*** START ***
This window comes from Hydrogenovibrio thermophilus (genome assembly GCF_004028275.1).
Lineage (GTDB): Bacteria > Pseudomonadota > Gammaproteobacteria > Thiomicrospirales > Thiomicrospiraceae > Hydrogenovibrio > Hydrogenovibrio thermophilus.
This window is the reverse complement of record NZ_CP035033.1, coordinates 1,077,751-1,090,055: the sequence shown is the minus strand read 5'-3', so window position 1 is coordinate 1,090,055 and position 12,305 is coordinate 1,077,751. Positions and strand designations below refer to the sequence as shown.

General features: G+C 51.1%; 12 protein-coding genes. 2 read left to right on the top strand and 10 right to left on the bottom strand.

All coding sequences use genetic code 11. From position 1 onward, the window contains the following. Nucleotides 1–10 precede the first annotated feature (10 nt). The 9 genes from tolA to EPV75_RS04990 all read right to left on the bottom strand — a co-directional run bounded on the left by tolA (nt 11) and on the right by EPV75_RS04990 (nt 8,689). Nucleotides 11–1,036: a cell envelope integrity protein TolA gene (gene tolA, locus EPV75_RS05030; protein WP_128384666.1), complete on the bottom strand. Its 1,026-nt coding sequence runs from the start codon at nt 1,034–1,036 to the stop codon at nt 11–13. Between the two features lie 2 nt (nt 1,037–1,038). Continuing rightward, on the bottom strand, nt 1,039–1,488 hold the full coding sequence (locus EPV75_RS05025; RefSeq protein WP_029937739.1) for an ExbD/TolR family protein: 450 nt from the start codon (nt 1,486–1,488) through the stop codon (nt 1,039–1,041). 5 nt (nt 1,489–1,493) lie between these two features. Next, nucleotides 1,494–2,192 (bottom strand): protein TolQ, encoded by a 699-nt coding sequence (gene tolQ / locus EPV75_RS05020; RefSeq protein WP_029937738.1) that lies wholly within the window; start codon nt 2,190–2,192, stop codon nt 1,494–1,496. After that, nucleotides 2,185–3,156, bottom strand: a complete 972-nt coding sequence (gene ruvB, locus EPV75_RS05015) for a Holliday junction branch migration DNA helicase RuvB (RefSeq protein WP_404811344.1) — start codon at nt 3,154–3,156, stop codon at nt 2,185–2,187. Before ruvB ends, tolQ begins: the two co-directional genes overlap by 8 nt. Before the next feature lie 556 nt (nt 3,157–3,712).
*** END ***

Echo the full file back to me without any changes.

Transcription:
This window comes from Hydrogenovibrio thermophilus (genome assembly GCF_004028275.1).
Lineage (GTDB): Bacteria > Pseudomonadota > Gammaproteobacteria > Thiomicrospirales > Thiomicrospiraceae > Hydrogenovibrio > Hydrogenovibrio thermophilus.
This window is the reverse complement of record NZ_CP035033.1, coordinates 1,077,751-1,090,055: the sequence shown is the minus strand read 5'-3', so window position 1 is coordinate 1,090,055 and position 12,305 is coordinate 1,077,751. Positions and strand designations below refer to the sequence as shown.

General features: G+C 51.1%; 12 protein-coding genes. 2 read left to right on the top strand and 10 right to left on the bottom strand.

All coding sequences use genetic code 11. From position 1 onward, the window contains the following. Nucleotides 1–10 precede the first annotated feature (10 nt). The 9 genes from tolA to EPV75_RS04990 all read right to left on the bottom strand — a co-directional run bounded on the left by tolA (nt 11) and on the right by EPV75_RS04990 (nt 8,689). Nucleotides 11–1,036: a cell envelope integrity protein TolA gene (gene tolA, locus EPV75_RS05030; protein WP_128384666.1), complete on the bottom strand. Its 1,026-nt coding sequence runs from the start codon at nt 1,034–1,036 to the stop codon at nt 11–13. Between the two features lie 2 nt (nt 1,037–1,038). Continuing rightward, on the bottom strand, nt 1,039–1,488 hold the full coding sequence (locus EPV75_RS05025; RefSeq protein WP_029937739.1) for an ExbD/TolR family protein: 450 nt from the start codon (nt 1,486–1,488) through the stop codon (nt 1,039–1,041). 5 nt (nt 1,489–1,493) lie between these two features. Next, nucleotides 1,494–2,192 (bottom strand): protein TolQ, encoded by a 699-nt coding sequence (gene tolQ / locus EPV75_RS05020; RefSeq protein WP_029937738.1) that lies wholly within the window; start codon nt 2,190–2,192, stop codon nt 1,494–1,496. After that, nucleotides 2,185–3,156, bottom strand: a complete 972-nt coding sequence (gene ruvB, locus EPV75_RS05015) for a Holliday junction branch migration DNA helicase RuvB (RefSeq protein WP_404811344.1) — start codon at nt 3,154–3,156, stop codon at nt 2,185–2,187. Before ruvB ends, tolQ begins: the two co-directional genes overlap by 8 nt. Before the next feature lie 556 nt (nt 3,157–3,712).